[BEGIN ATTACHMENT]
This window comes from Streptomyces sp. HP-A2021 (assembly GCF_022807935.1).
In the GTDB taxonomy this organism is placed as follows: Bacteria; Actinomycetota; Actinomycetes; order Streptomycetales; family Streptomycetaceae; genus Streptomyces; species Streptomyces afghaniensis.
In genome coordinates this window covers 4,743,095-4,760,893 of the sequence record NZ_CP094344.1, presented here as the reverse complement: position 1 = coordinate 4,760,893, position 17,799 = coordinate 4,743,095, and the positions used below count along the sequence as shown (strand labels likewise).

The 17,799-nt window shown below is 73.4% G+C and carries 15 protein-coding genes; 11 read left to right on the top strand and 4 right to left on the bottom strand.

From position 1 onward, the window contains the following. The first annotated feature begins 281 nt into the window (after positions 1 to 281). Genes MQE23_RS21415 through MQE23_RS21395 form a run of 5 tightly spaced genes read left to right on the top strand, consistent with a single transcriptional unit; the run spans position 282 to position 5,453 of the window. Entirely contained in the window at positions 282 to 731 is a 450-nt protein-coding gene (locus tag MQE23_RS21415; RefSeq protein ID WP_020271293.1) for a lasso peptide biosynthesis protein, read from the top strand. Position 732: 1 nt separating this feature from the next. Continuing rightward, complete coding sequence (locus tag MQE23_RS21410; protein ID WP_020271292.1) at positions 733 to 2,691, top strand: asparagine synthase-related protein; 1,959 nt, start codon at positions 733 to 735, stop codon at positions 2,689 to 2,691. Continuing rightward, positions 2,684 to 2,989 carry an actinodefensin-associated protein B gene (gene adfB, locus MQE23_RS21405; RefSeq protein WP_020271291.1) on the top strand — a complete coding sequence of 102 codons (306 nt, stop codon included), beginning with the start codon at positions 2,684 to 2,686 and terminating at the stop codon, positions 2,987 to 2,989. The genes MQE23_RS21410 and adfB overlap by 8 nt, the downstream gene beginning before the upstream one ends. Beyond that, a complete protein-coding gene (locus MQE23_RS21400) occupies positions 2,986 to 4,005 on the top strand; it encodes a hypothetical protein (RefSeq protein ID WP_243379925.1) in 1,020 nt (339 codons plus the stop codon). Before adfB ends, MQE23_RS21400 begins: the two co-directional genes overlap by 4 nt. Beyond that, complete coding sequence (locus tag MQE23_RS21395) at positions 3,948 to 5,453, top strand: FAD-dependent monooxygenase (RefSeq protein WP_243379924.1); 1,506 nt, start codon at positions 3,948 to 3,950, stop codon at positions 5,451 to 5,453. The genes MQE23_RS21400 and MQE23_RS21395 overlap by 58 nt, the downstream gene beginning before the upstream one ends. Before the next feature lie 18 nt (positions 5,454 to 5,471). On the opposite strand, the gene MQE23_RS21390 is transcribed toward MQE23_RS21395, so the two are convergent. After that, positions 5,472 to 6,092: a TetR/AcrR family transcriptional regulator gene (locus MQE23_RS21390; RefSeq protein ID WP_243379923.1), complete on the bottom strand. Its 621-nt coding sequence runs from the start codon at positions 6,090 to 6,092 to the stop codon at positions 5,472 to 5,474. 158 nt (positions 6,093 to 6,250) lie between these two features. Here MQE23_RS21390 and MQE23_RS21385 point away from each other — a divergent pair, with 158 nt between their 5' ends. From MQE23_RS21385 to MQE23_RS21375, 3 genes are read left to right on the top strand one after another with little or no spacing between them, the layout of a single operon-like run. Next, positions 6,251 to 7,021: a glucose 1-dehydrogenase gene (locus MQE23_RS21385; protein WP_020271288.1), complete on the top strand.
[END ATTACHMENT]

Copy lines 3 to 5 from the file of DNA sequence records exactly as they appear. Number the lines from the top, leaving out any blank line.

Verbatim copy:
In genome coordinates this window covers 4,743,095-4,760,893 of the sequence record NZ_CP094344.1, presented here as the reverse complement: position 1 = coordinate 4,760,893, position 17,799 = coordinate 4,743,095, and the positions used below count along the sequence as shown (strand labels likewise).

The 17,799-nt window shown below is 73.4% G+C and carries 15 protein-coding genes; 11 read left to right on the top strand and 4 right to left on the bottom strand.

From position 1 onward, the window contains the following. The first annotated feature begins 281 nt into the window (after positions 1 to 281). Genes MQE23_RS21415 through MQE23_RS21395 form a run of 5 tightly spaced genes read left to right on the top strand, consistent with a single transcriptional unit; the run spans position 282 to position 5,453 of the window. Entirely contained in the window at positions 282 to 731 is a 450-nt protein-coding gene (locus tag MQE23_RS21415; RefSeq protein ID WP_020271293.1) for a lasso peptide biosynthesis protein, read from the top strand. Position 732: 1 nt separating this feature from the next. Continuing rightward, complete coding sequence (locus tag MQE23_RS21410; protein ID WP_020271292.1) at positions 733 to 2,691, top strand: asparagine synthase-related protein; 1,959 nt, start codon at positions 733 to 735, stop codon at positions 2,689 to 2,691. Continuing rightward, positions 2,684 to 2,989 carry an actinodefensin-associated protein B gene (gene adfB, locus MQE23_RS21405; RefSeq protein WP_020271291.1) on the top strand — a complete coding sequence of 102 codons (306 nt, stop codon included), beginning with the start codon at positions 2,684 to 2,686 and terminating at the stop codon, positions 2,987 to 2,989. The genes MQE23_RS21410 and adfB overlap by 8 nt, the downstream gene beginning before the upstream one ends. Beyond that, a complete protein-coding gene (locus MQE23_RS21400) occupies positions 2,986 to 4,005 on the top strand; it encodes a hypothetical protein (RefSeq protein ID WP_243379925.1) in 1,020 nt (339 codons plus the stop codon). Before adfB ends, MQE23_RS21400 begins: the two co-directional genes overlap by 4 nt. Beyond that, complete coding sequence (locus tag MQE23_RS21395) at positions 3,948 to 5,453, top strand: FAD-dependent monooxygenase (RefSeq protein WP_243379924.1); 1,506 nt, start codon at positions 3,948 to 3,950, stop codon at positions 5,451 to 5,453. The genes MQE23_RS21400 and MQE23_RS21395 overlap by 58 nt, the downstream gene beginning before the upstream one ends. Before the next feature lie 18 nt (positions 5,454 to 5,471). On the opposite strand, the gene MQE23_RS21390 is transcribed toward MQE23_RS21395, so the two are convergent. After that, positions 5,472 to 6,092: a TetR/AcrR family transcriptional regulator gene (locus MQE23_RS21390; RefSeq protein ID WP_243379923.1), complete on the bottom strand. Its 621-nt coding sequence runs from the start codon at positions 6,090 to 6,092 to the stop codon at positions 5,472 to 5,474. 158 nt (positions 6,093 to 6,250) lie between these two features. Here MQE23_RS21390 and MQE23_RS21385 point away from each other — a divergent pair, with 158 nt between their 5' ends. From MQE23_RS21385 to MQE23_RS21375, 3 genes are read left to right on the top strand one after another with little or no spacing between them, the layout of a single operon-like run. Next, positions 6,251 to 7,021: a glucose 1-dehydrogenase gene (locus MQE23_RS21385; protein WP_020271288.1), complete on the top strand.